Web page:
In response to SlimPickensIII's comment:
It's a tricky thing to define. To my ears, it's defined by the early Mississippi masters. The music they made there acoustically, and the adaptations they made to it with electric instruments up in Chicago. Tempo would be a part of that definition, mostly it's going to be on the slower side. It gets hot down there, you don't want to move to quickly. And you don't want to move too much either, so not so many notes in it either. I'm only half kidding, and yes it all falls apart when you move to Chicago.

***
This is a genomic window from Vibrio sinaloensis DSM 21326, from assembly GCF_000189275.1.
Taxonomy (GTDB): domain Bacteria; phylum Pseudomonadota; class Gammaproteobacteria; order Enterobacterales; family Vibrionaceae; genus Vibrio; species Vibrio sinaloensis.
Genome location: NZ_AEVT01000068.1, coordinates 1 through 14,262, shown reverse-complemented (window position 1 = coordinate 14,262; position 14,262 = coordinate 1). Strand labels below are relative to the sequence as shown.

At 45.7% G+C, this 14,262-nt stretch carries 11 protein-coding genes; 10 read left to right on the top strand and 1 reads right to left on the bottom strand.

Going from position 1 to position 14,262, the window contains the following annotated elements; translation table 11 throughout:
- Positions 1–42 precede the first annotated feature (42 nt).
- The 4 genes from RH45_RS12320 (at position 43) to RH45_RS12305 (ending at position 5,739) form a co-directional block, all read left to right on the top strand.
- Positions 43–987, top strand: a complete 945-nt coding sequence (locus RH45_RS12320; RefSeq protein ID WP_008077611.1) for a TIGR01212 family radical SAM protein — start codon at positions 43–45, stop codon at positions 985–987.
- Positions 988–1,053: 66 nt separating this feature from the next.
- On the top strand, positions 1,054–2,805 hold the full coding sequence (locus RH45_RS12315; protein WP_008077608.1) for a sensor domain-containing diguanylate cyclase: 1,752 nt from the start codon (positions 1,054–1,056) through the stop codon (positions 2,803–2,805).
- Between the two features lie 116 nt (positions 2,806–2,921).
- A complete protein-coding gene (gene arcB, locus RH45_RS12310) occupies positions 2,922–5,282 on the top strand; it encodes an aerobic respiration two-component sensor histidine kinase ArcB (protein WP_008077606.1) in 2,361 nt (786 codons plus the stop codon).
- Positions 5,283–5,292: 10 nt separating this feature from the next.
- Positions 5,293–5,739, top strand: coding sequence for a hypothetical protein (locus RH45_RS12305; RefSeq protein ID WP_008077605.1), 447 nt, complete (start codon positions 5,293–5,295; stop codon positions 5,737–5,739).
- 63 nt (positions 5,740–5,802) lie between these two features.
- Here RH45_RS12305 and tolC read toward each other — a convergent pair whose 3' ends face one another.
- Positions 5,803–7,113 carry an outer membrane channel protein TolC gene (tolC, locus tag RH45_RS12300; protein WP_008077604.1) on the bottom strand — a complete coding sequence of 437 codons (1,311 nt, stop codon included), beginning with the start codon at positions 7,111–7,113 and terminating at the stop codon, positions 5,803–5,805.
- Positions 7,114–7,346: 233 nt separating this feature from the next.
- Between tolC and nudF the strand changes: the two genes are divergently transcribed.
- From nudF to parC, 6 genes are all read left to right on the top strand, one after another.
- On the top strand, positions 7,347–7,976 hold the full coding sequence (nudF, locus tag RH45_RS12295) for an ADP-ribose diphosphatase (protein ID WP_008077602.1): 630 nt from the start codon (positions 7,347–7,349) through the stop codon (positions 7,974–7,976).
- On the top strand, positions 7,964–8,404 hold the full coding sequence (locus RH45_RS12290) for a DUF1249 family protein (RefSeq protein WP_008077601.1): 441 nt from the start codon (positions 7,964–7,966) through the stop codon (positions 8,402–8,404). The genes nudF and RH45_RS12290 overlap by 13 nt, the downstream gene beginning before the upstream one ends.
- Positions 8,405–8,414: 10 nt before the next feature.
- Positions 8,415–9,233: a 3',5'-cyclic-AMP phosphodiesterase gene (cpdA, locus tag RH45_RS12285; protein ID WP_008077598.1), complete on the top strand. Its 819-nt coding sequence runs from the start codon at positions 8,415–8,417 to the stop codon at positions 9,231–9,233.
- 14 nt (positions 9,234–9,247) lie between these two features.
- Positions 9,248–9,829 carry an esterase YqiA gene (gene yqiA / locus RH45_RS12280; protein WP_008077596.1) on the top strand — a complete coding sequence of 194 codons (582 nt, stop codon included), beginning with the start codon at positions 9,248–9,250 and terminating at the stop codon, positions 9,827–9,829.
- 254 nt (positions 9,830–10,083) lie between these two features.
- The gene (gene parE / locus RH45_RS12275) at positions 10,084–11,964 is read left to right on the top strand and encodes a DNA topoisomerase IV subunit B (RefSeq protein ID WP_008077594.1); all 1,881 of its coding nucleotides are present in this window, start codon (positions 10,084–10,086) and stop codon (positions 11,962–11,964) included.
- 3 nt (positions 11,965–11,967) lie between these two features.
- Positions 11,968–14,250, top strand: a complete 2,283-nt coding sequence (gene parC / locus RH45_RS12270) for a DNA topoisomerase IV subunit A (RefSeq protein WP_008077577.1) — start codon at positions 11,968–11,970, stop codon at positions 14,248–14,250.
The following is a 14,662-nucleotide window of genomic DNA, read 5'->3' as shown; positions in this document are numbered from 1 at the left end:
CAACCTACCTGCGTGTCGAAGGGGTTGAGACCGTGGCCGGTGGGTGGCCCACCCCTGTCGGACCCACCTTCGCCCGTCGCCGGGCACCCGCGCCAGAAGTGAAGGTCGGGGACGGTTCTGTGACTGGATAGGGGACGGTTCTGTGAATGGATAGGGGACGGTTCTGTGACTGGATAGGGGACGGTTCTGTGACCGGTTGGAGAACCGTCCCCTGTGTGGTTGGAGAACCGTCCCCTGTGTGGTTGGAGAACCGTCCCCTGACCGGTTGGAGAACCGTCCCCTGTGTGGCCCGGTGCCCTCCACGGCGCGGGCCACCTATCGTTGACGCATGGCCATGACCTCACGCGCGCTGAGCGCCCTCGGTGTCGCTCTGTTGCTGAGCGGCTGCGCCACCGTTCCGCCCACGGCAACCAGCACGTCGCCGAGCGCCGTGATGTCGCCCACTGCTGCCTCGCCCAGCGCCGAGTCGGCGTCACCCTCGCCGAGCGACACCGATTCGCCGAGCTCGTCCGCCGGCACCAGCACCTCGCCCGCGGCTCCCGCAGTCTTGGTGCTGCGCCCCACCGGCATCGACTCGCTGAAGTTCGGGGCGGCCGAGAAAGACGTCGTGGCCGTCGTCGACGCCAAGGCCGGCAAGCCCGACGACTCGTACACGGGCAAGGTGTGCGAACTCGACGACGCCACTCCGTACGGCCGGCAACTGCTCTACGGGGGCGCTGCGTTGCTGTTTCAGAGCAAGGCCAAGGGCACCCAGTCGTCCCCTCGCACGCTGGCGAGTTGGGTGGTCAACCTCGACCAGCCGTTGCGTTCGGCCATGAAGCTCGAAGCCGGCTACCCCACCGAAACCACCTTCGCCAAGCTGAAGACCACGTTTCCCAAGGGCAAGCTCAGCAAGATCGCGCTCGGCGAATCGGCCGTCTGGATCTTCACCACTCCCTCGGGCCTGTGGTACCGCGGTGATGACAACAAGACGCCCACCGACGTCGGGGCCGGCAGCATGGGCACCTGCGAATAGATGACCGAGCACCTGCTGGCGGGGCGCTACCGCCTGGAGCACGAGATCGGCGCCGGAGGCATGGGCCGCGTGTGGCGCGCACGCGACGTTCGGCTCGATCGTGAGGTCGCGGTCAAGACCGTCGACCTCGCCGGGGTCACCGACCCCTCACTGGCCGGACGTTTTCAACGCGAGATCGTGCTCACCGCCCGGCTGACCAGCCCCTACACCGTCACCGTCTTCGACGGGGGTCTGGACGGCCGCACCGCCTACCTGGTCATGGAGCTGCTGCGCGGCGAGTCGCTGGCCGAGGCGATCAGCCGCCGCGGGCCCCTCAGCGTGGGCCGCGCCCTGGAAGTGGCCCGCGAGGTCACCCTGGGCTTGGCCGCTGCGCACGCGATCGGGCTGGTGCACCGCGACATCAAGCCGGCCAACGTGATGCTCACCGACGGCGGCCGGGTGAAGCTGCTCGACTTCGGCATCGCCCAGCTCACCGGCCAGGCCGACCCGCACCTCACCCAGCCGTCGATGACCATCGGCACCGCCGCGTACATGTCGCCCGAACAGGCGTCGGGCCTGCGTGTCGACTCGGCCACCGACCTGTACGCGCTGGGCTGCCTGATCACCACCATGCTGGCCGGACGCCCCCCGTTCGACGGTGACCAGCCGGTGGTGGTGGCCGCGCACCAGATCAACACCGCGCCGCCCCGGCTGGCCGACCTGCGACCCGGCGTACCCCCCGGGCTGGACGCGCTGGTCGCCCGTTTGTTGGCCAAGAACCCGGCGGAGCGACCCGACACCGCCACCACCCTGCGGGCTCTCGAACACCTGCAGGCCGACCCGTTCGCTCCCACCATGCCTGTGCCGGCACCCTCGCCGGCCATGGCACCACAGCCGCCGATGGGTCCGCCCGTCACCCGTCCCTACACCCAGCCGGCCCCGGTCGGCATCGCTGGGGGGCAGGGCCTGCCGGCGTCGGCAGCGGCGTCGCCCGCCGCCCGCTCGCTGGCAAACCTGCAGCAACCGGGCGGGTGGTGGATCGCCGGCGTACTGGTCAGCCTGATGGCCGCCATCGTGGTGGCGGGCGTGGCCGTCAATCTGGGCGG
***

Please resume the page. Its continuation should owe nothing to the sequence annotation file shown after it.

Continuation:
I don't want you to confuse what I'm saying with the attitudes of a blues purist (or a blues nazi as they're sometimes called). I'm all for modifying and tweaking this base sound. Doesn't have to be black or white or American or English. In the right hands it's a good thing.
But don't forget about the Texas Blues such as the music of Blind Lemon Jefferson and T-Bone Walker. And John Lee Hooker's unique free form approach coming out of Detroit.